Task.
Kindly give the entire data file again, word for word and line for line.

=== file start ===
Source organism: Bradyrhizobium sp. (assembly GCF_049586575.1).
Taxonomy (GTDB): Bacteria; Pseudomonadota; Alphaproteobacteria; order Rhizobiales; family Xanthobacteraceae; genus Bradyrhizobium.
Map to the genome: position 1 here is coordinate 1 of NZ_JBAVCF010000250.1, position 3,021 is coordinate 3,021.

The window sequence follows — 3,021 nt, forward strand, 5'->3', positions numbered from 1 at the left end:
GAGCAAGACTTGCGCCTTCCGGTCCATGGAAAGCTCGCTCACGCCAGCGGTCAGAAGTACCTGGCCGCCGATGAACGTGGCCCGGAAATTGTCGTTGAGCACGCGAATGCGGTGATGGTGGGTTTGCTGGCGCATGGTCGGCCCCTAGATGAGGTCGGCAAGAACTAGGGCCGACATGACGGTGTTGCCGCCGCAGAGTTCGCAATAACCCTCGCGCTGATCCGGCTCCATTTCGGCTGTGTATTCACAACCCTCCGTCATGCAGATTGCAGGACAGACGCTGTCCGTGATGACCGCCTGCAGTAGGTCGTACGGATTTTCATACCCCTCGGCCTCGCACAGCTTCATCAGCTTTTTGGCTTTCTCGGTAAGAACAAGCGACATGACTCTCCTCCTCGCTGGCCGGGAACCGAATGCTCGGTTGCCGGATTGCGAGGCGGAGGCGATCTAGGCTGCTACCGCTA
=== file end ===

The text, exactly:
Source organism: Bradyrhizobium sp. (assembly GCF_049586575.1).
Taxonomy (GTDB): Bacteria; Pseudomonadota; Alphaproteobacteria; order Rhizobiales; family Xanthobacteraceae; genus Bradyrhizobium.
Map to the genome: position 1 here is coordinate 1 of NZ_JBAVCF010000250.1, position 3,021 is coordinate 3,021.

The window sequence follows — 3,021 nt, forward strand, 5'->3', positions numbered from 1 at the left end:
GAGCAAGACTTGCGCCTTCCGGTCCATGGAAAGCTCGCTCACGCCAGCGGTCAGAAGTACCTGGCCGCCGATGAACGTGGCCCGGAAATTGTCGTTGAGCACGCGAATGCGGTGATGGTGGGTTTGCTGGCGCATGGTCGGCCCCTAGATGAGGTCGGCAAGAACTAGGGCCGACATGACGGTGTTGCCGCCGCAGAGTTCGCAATAACCCTCGCGCTGATCCGGCTCCATTTCGGCTGTGTATTCACAACCCTCCGTCATGCAGATTGCAGGACAGACGCTGTCCGTGATGACCGCCTGCAGTAGGTCGTACGGATTTTCATACCCCTCGGCCTCGCACAGCTTCATCAGCTTTTTGGCTTTCTCGGTAAGAACAAGCGACATGACTCTCCTCCTCGCTGGCCGGGAACCGAATGCTCGGTTGCCGGATTGCGAGGCGGAGGCGATCTAGGCTGCTACCGCTA